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4.5-16  Interest Based on Contract

Revised to January 1, 2008

In addition to any damages you may award on the __ count, the terms of the contract may entitle the plaintiff to interest.  The contract provides <insert contract terms re: interest>.  If you find that the contract provided for the award of interest and that the conditions set forth in the contract for an award of interest have been met, you should award interest.

If you decide that the terms of the contract have been met for awarding interest, you must compute the amount.  The verdict form you have been given will help you to do this.  First, you should determine the start date for any award of interest.  This is the date (the money became due and payable / the defendant breached the contract).  The end date is <probably the date of the verdict>.  You must determine the total number of days.   Then you must divide that total by _________ days [for a year].

[<If the language is clear on the rate:>  The contract states that the rate of interest is __ percent.]

[<If the language is not clear:>  Using the instructions I have given you on interpreting contract language, you should determine the rate of interest that the parties intended.]

You must then multiply that percentage rate by the number you came up with earlier for the total number of days interest was due divided by _____ days.  Finally, you must multiply that percentage by the total amount of damages to come up with the amount of interest.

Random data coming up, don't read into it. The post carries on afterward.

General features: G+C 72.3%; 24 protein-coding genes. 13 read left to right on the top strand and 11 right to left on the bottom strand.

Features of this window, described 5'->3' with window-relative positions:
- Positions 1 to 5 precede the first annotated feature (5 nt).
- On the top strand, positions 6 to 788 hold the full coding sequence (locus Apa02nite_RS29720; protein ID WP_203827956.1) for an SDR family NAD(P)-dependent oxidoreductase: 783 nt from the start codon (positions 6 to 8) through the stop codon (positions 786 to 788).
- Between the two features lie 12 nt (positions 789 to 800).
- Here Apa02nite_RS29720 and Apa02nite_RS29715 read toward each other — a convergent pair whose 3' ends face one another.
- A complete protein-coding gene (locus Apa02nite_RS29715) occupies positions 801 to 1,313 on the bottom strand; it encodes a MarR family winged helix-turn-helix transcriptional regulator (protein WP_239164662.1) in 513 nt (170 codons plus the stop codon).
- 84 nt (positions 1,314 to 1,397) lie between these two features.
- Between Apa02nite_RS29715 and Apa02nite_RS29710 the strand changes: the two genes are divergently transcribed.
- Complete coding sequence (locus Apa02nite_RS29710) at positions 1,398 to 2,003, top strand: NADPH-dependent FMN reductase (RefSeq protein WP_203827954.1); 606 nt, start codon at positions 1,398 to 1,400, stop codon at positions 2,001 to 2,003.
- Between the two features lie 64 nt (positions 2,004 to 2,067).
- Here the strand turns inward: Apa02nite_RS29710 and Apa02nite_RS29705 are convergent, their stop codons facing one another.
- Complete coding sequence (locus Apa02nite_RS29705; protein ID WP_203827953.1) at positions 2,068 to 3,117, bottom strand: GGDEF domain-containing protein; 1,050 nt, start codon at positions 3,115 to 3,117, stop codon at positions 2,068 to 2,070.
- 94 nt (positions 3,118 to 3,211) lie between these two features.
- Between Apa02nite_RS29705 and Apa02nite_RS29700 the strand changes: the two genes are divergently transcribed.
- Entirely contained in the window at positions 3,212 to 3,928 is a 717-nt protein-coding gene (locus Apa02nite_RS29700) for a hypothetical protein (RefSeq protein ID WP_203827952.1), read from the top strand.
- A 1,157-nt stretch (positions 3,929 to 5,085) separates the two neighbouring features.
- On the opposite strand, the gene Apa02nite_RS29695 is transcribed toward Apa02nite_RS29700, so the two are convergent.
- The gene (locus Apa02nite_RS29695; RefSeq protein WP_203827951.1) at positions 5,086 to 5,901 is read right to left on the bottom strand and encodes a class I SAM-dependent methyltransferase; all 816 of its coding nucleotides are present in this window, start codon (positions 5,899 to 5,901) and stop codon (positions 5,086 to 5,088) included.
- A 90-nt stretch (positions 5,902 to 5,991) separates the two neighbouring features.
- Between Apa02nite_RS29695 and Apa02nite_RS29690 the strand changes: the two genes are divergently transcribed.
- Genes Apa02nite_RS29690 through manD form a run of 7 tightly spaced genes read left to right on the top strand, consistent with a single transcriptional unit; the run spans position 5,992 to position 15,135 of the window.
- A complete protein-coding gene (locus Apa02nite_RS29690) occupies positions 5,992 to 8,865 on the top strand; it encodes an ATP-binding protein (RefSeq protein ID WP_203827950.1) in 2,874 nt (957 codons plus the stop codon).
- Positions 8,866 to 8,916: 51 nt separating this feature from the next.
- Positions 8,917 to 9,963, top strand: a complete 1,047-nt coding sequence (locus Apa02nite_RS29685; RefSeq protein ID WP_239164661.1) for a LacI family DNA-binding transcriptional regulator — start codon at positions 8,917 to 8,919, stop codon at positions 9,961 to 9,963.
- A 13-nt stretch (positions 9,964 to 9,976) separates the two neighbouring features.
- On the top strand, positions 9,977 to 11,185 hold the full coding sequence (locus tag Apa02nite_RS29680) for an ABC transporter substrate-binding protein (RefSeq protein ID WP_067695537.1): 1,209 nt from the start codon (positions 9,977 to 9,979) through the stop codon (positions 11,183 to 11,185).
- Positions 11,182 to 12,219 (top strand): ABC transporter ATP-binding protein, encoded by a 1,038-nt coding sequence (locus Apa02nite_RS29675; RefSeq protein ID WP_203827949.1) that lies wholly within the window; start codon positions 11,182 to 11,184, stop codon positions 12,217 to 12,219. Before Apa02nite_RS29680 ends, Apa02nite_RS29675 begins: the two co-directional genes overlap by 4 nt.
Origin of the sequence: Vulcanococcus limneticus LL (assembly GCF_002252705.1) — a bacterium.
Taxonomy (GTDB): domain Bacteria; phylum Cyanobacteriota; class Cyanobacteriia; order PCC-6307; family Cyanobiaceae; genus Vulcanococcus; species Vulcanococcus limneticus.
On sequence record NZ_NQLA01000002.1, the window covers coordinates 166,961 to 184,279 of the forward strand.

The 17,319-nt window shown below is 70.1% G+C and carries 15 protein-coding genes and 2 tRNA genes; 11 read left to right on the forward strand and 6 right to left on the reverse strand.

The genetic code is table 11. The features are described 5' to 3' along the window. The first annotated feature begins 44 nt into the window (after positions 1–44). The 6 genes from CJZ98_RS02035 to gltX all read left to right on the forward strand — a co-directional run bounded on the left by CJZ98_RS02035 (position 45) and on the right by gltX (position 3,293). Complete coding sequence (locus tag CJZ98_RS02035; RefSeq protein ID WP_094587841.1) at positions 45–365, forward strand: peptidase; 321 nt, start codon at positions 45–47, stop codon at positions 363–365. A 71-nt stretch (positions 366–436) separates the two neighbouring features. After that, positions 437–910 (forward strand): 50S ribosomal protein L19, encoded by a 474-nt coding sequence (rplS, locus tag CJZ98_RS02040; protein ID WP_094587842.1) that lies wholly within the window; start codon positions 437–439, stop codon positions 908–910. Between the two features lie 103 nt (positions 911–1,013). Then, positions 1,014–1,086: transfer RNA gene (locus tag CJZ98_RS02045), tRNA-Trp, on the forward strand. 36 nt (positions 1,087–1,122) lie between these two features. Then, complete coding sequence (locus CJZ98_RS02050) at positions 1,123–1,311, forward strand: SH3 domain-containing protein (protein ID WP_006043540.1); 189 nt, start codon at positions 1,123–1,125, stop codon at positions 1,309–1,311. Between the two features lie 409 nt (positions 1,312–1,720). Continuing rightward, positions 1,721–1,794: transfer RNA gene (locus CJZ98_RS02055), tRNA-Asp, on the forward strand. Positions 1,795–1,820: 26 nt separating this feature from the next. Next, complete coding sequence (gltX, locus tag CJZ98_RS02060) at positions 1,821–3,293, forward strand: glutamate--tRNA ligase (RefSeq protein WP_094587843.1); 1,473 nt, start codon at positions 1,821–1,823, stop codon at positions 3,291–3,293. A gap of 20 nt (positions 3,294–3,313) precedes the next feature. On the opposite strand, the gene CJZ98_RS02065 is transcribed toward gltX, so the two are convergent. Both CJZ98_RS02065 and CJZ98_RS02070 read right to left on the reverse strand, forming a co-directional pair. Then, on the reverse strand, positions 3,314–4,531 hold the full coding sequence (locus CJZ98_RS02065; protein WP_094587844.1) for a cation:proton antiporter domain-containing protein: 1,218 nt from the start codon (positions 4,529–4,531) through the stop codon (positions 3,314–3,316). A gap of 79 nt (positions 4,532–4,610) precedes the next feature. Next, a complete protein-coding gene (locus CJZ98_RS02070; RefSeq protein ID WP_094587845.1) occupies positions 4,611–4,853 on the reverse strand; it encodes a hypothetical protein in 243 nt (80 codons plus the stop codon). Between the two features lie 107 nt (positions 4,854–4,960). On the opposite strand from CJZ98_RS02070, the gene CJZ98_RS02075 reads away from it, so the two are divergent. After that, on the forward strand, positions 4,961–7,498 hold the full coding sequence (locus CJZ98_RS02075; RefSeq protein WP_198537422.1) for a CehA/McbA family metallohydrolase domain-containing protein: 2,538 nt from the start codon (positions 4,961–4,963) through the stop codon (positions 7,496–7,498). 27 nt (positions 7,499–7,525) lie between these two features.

Notes

Since some appellate decisions suggest that the jury, not the court, should calculate the interest, the court should provide the jury with a verdict form to guide the jury through that calculation.  See, e.g., Canton Motorcar Works, Inc. v. DiMartino, 6 Conn. App. 447, 463-64, cert. denied, 200 Conn. 802 (1986).

When the contract purports to provide for interest, the court should first determine whether, under the principles of contract interpretation, the language is clear as to whether interest should be awarded and the rate for that interest.  If either of these issues is unclear, the question should go to the jury.

If there is no contractual provision for interest, give the instruction for Interest Pursuant to General Statutes § 37-3a, Instruction 4.6-15.
 


 

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